Monday Pitches Obama VS Assad- Charlie Rose’s Interview Of Syria's Bashar Al-Assad To Air The Same Day As Obama’s Interviews

by
Sameera Ehteram
Obama is scheduled for no less than six interviews on Monday, trying to answer all that needs to be answered and (he’s hoping) getting support for a military intervention in Syria, but he has been beaten to it by his present opponent Bashar al-Assad to it! (We wonder if it is a sign?)

Its Obama VS Assad On Monday

Obama is scheduled for no less than six interviews on Monday, trying to answer all that needs to be answered and (he’s hoping) getting support for a military intervention in Syria, but he has been beaten to it by his present opponent Bashar al-Assad to it! (We wonder if it is a sign?)

Charlie Rose interviewed Syria's president Bashar al-Assad in Damascus on Sunday.  The interview is scheduled to be aired on the "Charlie Rose Show" Monday night — the same day as President Obama's recorded interviews with six networks will make it on the air!

Portions of the interview will also air on Monday's "CBS This Morning" and other platforms across CBS News.

It is the first interview that al-Assad has given to an American news network in two years-not since the Barbara Walters interview back in 2011 that is!

During the interview, Bashar al-Assad denied that he had deployed the lethal nerve gas against his people.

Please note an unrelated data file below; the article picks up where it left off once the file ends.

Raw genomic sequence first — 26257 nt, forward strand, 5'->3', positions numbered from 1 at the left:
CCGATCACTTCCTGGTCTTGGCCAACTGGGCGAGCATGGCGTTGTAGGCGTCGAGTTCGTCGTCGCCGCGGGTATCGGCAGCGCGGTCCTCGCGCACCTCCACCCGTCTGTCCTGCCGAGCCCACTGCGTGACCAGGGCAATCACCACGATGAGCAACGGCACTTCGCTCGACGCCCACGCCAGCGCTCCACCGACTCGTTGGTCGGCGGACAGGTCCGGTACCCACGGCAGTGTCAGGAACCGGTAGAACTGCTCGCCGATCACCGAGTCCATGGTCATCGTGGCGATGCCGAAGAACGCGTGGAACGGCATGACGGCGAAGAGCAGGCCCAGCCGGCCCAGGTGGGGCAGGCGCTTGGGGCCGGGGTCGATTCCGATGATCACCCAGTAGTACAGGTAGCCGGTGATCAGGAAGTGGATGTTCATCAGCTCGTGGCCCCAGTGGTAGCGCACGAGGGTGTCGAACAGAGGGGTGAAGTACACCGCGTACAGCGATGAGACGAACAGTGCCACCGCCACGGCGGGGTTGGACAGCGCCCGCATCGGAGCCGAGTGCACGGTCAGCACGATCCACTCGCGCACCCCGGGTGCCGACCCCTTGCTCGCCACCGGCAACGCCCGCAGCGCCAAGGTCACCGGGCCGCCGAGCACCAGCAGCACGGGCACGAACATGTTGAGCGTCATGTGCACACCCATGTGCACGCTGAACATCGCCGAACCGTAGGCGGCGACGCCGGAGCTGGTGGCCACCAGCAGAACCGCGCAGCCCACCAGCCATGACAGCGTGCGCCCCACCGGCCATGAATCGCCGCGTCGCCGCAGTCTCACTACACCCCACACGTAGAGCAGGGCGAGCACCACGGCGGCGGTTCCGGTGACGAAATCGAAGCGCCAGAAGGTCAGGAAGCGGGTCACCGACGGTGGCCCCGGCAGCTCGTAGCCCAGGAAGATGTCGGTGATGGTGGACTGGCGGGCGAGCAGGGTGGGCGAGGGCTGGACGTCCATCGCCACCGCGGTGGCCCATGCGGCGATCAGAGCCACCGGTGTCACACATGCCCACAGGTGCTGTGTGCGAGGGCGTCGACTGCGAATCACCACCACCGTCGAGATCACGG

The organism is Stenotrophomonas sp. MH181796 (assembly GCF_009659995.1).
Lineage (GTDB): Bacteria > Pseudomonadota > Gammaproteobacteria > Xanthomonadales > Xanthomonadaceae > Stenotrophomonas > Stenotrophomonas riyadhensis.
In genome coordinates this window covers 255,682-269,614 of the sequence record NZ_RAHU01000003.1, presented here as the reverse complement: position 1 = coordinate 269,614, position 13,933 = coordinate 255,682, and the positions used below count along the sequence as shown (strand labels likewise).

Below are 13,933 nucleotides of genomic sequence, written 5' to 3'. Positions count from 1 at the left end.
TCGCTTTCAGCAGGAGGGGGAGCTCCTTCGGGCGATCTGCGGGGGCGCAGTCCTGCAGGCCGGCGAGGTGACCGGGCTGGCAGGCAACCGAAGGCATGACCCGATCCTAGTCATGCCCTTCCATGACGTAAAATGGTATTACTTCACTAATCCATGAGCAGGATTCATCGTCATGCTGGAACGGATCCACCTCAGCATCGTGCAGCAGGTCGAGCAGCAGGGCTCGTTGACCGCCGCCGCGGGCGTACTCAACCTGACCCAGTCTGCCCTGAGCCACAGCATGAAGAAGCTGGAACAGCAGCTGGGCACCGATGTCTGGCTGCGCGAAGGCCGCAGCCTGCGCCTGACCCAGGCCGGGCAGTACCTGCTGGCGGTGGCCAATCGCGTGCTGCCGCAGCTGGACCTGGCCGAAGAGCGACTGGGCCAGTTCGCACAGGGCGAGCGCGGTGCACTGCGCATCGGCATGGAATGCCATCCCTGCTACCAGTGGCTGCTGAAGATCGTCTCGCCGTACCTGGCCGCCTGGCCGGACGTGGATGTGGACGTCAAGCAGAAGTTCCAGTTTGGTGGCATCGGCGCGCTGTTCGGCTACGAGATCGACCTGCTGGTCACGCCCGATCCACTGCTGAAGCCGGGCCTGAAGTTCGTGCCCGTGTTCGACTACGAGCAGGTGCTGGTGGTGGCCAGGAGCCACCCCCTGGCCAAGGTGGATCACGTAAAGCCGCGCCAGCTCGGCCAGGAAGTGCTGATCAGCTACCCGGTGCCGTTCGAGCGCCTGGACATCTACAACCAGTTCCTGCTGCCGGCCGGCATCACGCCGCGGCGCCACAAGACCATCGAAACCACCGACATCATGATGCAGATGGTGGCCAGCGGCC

He also said he didn't necessarily expect a U.S. attack but if there is, there would be some kind of retaliation if a strike was made. He did not, however, elaborate on the kind of response he was hinting at.

According to Charlie Rose, "He had a message to the American people that it had not been a good experience for them to get involved in the Middle East in wars and conflict in the Middle East. That the result had not been good, and that they should not get involved, and that they should communicate through their Congress and through their leadership in Washington not to authorize a strike."

When asked if he felt any remorse over the attacks, he said, 'Of course I do,' but according to Rose, it did not come in a way that was sort of deeply felt inside." In fact, Rose said,"It was much more of a calm recitation of anybody who's a leader of a country would feel terrible about what's happened to its citizens."

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